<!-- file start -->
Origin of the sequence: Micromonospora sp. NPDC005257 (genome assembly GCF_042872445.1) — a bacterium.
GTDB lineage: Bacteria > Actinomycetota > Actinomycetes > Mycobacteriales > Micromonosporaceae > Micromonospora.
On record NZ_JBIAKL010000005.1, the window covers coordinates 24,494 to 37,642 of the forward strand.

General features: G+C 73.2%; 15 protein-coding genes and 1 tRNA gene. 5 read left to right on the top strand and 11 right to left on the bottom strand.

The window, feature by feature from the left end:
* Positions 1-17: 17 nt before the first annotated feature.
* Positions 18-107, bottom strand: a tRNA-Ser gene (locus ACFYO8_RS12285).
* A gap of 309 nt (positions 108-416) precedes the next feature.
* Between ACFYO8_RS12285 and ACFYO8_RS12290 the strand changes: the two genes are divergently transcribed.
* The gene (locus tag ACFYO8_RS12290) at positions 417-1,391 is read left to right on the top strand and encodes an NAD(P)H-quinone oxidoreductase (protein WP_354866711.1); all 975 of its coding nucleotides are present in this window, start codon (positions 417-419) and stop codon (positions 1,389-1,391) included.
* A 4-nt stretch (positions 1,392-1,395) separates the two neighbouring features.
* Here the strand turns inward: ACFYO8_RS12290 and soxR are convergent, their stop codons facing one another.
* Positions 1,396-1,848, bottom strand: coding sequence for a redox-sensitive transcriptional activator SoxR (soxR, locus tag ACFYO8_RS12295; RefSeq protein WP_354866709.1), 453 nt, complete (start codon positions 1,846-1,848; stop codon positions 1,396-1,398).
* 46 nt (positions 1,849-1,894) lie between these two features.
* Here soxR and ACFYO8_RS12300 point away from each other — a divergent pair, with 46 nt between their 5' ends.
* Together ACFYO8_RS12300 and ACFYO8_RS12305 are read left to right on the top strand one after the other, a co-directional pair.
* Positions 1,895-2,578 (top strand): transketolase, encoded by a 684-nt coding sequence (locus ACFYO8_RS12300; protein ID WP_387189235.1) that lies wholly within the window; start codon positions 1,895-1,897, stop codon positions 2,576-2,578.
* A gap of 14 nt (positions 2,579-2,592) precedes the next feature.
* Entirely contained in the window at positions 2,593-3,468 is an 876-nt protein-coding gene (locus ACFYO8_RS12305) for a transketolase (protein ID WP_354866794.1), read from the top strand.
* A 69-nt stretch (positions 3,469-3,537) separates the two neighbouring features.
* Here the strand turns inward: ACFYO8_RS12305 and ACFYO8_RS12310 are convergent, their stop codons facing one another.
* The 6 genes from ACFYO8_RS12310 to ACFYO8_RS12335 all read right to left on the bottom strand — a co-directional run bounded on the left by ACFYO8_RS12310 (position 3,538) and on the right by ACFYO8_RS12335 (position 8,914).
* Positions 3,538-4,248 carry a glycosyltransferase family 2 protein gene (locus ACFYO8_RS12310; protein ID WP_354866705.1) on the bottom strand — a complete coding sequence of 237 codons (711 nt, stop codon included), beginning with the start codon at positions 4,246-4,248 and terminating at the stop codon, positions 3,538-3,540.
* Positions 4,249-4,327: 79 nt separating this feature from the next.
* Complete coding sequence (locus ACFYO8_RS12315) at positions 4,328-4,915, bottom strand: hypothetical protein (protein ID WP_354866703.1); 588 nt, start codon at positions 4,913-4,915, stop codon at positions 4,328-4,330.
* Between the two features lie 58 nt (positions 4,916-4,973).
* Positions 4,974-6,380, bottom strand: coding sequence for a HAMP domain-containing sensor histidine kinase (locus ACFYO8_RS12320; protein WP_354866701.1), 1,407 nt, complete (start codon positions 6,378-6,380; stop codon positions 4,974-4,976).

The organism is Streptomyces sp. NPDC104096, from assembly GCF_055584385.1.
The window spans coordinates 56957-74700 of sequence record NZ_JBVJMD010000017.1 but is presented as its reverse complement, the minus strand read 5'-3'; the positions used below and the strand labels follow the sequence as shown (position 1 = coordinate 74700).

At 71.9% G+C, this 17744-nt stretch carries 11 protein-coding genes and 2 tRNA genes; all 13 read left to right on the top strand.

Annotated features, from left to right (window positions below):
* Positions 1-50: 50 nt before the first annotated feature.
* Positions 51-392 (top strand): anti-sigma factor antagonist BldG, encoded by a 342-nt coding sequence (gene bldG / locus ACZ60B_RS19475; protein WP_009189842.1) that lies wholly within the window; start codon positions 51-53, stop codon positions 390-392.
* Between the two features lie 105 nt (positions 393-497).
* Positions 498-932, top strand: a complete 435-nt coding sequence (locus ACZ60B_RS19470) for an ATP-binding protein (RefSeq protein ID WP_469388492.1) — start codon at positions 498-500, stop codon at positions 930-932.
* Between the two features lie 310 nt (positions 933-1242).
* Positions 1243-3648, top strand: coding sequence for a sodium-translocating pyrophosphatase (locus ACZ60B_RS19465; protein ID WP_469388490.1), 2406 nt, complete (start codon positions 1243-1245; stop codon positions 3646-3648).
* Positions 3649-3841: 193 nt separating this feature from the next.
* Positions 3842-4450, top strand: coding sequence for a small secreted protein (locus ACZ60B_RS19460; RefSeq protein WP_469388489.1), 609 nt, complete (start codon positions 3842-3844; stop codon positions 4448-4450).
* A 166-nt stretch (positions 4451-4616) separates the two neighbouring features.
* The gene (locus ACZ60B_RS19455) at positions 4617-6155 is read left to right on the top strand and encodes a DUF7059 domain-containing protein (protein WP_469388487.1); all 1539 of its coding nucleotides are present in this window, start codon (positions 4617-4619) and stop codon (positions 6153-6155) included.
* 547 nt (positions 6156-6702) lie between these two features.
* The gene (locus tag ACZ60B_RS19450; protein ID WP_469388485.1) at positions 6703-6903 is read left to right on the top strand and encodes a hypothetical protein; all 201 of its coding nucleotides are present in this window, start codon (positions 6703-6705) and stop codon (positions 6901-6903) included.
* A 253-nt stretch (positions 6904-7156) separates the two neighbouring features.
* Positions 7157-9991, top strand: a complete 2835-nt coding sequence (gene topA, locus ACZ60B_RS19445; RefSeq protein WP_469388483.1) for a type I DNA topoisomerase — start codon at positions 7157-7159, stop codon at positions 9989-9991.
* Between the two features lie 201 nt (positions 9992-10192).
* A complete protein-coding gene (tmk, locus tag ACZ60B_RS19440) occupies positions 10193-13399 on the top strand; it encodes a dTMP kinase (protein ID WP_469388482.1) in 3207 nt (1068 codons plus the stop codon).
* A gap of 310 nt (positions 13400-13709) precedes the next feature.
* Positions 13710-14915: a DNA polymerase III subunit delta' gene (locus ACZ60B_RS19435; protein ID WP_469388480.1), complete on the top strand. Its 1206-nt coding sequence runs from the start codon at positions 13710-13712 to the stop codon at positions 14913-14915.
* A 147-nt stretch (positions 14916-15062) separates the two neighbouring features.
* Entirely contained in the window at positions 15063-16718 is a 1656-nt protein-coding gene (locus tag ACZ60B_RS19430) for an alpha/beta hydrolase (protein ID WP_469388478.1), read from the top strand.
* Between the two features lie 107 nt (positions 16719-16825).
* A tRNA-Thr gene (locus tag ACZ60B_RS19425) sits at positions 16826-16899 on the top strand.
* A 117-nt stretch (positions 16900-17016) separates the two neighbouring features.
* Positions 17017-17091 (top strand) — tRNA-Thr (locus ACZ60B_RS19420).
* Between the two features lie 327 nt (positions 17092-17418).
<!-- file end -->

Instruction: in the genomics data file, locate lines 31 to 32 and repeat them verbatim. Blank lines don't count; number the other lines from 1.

Annotated features, from left to right (window positions below):
* Positions 1-50: 50 nt before the first annotated feature.